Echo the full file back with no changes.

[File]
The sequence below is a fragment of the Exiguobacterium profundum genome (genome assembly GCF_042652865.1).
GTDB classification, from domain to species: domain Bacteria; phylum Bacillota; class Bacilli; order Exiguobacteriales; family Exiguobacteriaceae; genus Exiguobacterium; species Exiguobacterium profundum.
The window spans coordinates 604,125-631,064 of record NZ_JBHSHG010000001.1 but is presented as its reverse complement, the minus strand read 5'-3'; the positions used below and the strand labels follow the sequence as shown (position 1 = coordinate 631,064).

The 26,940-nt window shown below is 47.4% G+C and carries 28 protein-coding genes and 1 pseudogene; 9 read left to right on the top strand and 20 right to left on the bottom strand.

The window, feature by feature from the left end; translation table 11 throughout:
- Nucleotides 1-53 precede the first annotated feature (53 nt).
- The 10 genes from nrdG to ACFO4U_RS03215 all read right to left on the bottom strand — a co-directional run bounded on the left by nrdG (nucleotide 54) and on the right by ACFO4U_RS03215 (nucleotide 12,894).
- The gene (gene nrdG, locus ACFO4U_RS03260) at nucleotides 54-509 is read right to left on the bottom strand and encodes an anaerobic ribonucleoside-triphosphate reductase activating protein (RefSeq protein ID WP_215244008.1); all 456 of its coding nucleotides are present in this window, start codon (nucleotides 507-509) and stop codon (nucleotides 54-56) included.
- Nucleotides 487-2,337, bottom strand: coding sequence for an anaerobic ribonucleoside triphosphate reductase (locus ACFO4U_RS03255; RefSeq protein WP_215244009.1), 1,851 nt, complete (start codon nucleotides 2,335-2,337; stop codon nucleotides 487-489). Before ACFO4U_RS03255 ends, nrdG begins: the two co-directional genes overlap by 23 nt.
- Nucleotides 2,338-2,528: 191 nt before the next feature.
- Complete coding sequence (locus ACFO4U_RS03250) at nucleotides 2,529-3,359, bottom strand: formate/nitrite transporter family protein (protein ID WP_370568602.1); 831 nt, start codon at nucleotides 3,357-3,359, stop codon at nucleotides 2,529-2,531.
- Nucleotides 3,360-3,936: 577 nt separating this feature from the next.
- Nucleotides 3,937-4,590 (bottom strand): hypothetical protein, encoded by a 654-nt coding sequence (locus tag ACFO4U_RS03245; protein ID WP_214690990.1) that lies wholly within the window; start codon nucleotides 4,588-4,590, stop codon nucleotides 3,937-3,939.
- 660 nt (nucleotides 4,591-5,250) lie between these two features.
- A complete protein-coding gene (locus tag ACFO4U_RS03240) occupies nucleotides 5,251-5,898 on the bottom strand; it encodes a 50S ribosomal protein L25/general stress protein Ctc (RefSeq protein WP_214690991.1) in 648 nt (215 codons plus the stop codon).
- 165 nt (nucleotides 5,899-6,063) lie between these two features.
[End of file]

The sequence below is a fragment of the Exiguobacterium profundum genome (genome assembly GCF_042652865.1).
GTDB classification, from domain to species: domain Bacteria; phylum Bacillota; class Bacilli; order Exiguobacteriales; family Exiguobacteriaceae; genus Exiguobacterium; species Exiguobacterium profundum.
The window spans coordinates 604,125-631,064 of record NZ_JBHSHG010000001.1 but is presented as its reverse complement, the minus strand read 5'-3'; the positions used below and the strand labels follow the sequence as shown (position 1 = coordinate 631,064).

The 26,940-nt window shown below is 47.4% G+C and carries 28 protein-coding genes and 1 pseudogene; 9 read left to right on the top strand and 20 right to left on the bottom strand.

The window, feature by feature from the left end; translation table 11 throughout:
- Nucleotides 1-53 precede the first annotated feature (53 nt).
- The 10 genes from nrdG to ACFO4U_RS03215 all read right to left on the bottom strand — a co-directional run bounded on the left by nrdG (nucleotide 54) and on the right by ACFO4U_RS03215 (nucleotide 12,894).
- The gene (gene nrdG, locus ACFO4U_RS03260) at nucleotides 54-509 is read right to left on the bottom strand and encodes an anaerobic ribonucleoside-triphosphate reductase activating protein (RefSeq protein ID WP_215244008.1); all 456 of its coding nucleotides are present in this window, start codon (nucleotides 507-509) and stop codon (nucleotides 54-56) included.
- Nucleotides 487-2,337, bottom strand: coding sequence for an anaerobic ribonucleoside triphosphate reductase (locus ACFO4U_RS03255; RefSeq protein WP_215244009.1), 1,851 nt, complete (start codon nucleotides 2,335-2,337; stop codon nucleotides 487-489). Before ACFO4U_RS03255 ends, nrdG begins: the two co-directional genes overlap by 23 nt.
- Nucleotides 2,338-2,528: 191 nt before the next feature.
- Complete coding sequence (locus ACFO4U_RS03250) at nucleotides 2,529-3,359, bottom strand: formate/nitrite transporter family protein (protein ID WP_370568602.1); 831 nt, start codon at nucleotides 3,357-3,359, stop codon at nucleotides 2,529-2,531.
- Nucleotides 3,360-3,936: 577 nt separating this feature from the next.
- Nucleotides 3,937-4,590 (bottom strand): hypothetical protein, encoded by a 654-nt coding sequence (locus tag ACFO4U_RS03245; protein ID WP_214690990.1) that lies wholly within the window; start codon nucleotides 4,588-4,590, stop codon nucleotides 3,937-3,939.
- 660 nt (nucleotides 4,591-5,250) lie between these two features.
- A complete protein-coding gene (locus tag ACFO4U_RS03240) occupies nucleotides 5,251-5,898 on the bottom strand; it encodes a 50S ribosomal protein L25/general stress protein Ctc (RefSeq protein WP_214690991.1) in 648 nt (215 codons plus the stop codon).
- 165 nt (nucleotides 5,899-6,063) lie between these two features.